Thursday, March 14, 2013

See the insect, be the insect

GE Hadiman - Source: Adifruit Industries

Exoskeletons aren't just for insects anymore. As we humans are so good at, we've modified nature to our own benefit and adapted the concept to assist us in various areas of our lives. And this technology has come a long way from GEs bulky 1960s Hardiman robotic suit.

Exoskeleton technology can be made for the whole body or partial body. They use sensors and controllers to power hydraulic-driven components to overcome the limits of the human body.

Alrighty, so three main fields come to my mind when I think "exoskeleton tech": medical, industrial, and of course military.

Medical Application
It's always nice to start technology posts with areas that benefit humanity as a whole and not just for advancements of new toys to kill the enemy better and faster. Because of this, I'm starting with the medical field.

Ready? Okay, here's my opening statement for this section: Exoskeleton advancements will tremendously improve the quality of life for many patients.

Pretty snazzy statement huh? Awe-inspiring, prolific and all that jazz...

Cyberdyne's HAL suit, which is already rentable in Japan for the elderly, is hailed as a nursing-care suit and designed to detect appendage movement and guide the motion in a natural way. So, if you have weakness in your arms and can't fully extend it, HAL will finish the motion for you. It also helps balance you and stabilize yourself as you walk or climb stairs. (Source: Popular Science)

HAL - Source: Cyberdyne

Although there are pretty cool exoskeleton body-bracing systems out there for paraplegics, I was really drawn to the prototype out of Berkeley California, the Austin, because it's actually affordable for a larger population. (Source: PC World)

Industrial application
Okay, remember the payload exoskeleton from Aliens? (Man, Ripley was one of my favorite female heroines!) Well, think that but less bulky... and less kick ass and you've got the modern payload exoskeleton systems for use in the industrial setting.

Panasonic's Powerloader Light, for example, helps the user carry an extra 88 lbs and shifts weight as needed to counteract the walking motion. (Source: Hightech)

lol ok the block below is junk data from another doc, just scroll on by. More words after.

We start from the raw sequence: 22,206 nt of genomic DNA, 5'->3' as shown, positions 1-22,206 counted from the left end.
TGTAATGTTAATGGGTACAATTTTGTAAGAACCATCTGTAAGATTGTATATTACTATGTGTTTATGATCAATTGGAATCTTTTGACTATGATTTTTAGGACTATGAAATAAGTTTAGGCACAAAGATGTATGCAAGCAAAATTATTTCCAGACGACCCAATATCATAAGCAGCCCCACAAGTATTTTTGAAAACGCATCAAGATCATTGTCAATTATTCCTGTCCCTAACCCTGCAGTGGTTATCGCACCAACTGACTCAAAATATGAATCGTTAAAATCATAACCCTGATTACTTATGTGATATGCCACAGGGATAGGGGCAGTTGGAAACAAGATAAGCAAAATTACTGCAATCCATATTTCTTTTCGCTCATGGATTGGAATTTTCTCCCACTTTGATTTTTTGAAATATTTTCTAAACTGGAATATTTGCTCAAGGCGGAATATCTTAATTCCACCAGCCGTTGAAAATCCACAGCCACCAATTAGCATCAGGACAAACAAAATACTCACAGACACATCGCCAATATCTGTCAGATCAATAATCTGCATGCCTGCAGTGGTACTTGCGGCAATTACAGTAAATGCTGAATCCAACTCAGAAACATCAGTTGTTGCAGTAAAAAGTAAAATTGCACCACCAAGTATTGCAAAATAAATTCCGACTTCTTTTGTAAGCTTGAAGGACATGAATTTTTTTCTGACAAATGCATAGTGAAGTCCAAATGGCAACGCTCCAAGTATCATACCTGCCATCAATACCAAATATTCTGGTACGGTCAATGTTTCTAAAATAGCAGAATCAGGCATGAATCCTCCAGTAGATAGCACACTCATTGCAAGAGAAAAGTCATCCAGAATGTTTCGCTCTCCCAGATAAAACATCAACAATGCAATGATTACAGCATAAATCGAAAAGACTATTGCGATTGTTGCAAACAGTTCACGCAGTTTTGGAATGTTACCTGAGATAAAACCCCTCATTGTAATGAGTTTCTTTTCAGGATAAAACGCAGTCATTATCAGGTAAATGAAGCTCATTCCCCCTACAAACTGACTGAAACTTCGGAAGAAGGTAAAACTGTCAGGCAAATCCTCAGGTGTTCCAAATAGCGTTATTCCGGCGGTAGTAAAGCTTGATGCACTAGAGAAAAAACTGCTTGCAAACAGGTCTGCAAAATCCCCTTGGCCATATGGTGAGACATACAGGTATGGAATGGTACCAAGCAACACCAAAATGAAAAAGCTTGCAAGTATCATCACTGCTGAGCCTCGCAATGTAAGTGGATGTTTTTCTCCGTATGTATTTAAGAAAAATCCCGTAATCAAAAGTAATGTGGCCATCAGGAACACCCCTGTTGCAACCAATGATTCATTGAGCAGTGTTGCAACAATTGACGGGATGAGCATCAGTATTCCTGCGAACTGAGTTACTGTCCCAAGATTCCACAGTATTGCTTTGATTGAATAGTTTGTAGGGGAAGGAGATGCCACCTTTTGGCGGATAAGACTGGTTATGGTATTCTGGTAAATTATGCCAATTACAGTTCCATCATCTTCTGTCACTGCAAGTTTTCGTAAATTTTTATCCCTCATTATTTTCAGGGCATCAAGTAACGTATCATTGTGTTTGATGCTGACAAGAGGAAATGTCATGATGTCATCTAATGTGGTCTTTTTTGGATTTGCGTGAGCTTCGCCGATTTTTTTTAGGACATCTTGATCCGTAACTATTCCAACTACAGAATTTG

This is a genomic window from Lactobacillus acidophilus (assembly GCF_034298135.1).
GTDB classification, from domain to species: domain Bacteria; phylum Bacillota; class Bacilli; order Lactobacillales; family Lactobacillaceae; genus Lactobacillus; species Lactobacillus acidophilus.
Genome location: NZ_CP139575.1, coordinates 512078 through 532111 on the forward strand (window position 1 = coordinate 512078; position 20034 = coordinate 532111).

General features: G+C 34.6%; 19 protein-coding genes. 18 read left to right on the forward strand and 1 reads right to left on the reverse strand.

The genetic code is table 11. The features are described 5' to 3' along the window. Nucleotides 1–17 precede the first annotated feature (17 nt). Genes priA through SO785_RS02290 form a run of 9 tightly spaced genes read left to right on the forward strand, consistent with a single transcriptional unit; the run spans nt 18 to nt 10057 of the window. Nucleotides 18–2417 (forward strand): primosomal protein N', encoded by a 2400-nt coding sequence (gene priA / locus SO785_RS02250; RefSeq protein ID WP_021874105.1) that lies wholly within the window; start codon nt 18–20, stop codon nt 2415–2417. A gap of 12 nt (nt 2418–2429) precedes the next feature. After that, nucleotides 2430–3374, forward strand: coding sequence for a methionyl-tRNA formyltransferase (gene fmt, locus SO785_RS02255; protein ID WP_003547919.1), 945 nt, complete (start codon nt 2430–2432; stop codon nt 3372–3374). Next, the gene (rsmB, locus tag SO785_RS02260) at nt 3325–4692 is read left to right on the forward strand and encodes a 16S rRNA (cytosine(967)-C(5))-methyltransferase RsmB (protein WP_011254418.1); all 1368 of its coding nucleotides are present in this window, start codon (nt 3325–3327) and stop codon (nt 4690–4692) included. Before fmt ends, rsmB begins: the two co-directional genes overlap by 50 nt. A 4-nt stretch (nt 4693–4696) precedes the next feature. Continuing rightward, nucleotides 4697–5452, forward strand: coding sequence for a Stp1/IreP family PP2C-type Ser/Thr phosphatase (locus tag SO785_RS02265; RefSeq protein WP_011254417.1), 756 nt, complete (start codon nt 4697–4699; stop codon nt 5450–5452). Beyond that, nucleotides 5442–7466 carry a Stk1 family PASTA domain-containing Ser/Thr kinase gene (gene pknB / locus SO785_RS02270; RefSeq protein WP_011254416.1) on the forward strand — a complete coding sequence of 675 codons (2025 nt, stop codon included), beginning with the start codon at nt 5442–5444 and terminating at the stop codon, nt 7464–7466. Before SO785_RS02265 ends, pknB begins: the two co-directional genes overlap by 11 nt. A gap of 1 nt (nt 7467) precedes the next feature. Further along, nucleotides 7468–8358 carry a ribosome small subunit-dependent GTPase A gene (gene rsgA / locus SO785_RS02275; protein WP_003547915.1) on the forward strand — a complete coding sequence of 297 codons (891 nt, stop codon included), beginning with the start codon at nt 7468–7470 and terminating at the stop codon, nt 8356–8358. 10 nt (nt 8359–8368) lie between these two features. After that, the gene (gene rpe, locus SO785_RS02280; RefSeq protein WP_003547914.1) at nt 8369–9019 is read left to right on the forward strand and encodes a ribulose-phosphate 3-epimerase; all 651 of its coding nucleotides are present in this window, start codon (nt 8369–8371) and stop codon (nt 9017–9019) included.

Military Application
Last but most certainly not least, DARPA has been funding the development of this technology for military use since at least 2001. And for those of you who don't know what DARPA is... well, you're just not paranoid enough and beyond my help.

As of 2010, it was down to Raytheon's OXS 2 and Lockheed's HULC super-soldier suits. With these suits, soldiers can walk or run for hours, carry loads up to 200 lbs effortlessly, and lift up to 500 lbs or more without breaking a sweat. (Sources: Popular Science, Hightech-Edge)

As a mom of a son getting ready to join the Marines in mere months, I have to say this interests me greatly. Now if only they could beef up their superman tech to dodge bullets I'd be a happy camper.

Little side trip: this dodging bullets bit might be happening with the breakthrough of nanotechnology. A nanotechnologist at the University of Texas has developed a way to chemically grow nanotubes like tiny muscles. The micro particles contract with voltage and are energized by hydrogen and oxygen. These things are 100 times stronger than human muscle tissue, and when woven into fabric become a second, stronger "skin" for soldiers that can stop bullets. (Source: Spiegel)

How cool is that?

For some reason, this reminds me a tad of Robert Heinlein short story, The Beast, where the animal he's tracking on a remote planet turns out to be an escaped engineered human fighting machine who'd lost his humanity.

So, there is my little geek trip. I haven't had a to use this in one of my stories because I mostly write far future stories where unmanned military technology reigns.


  1. I was thinking about Ripley in Aliens before I even read that far. Way to fight off a giant alien queen, eh?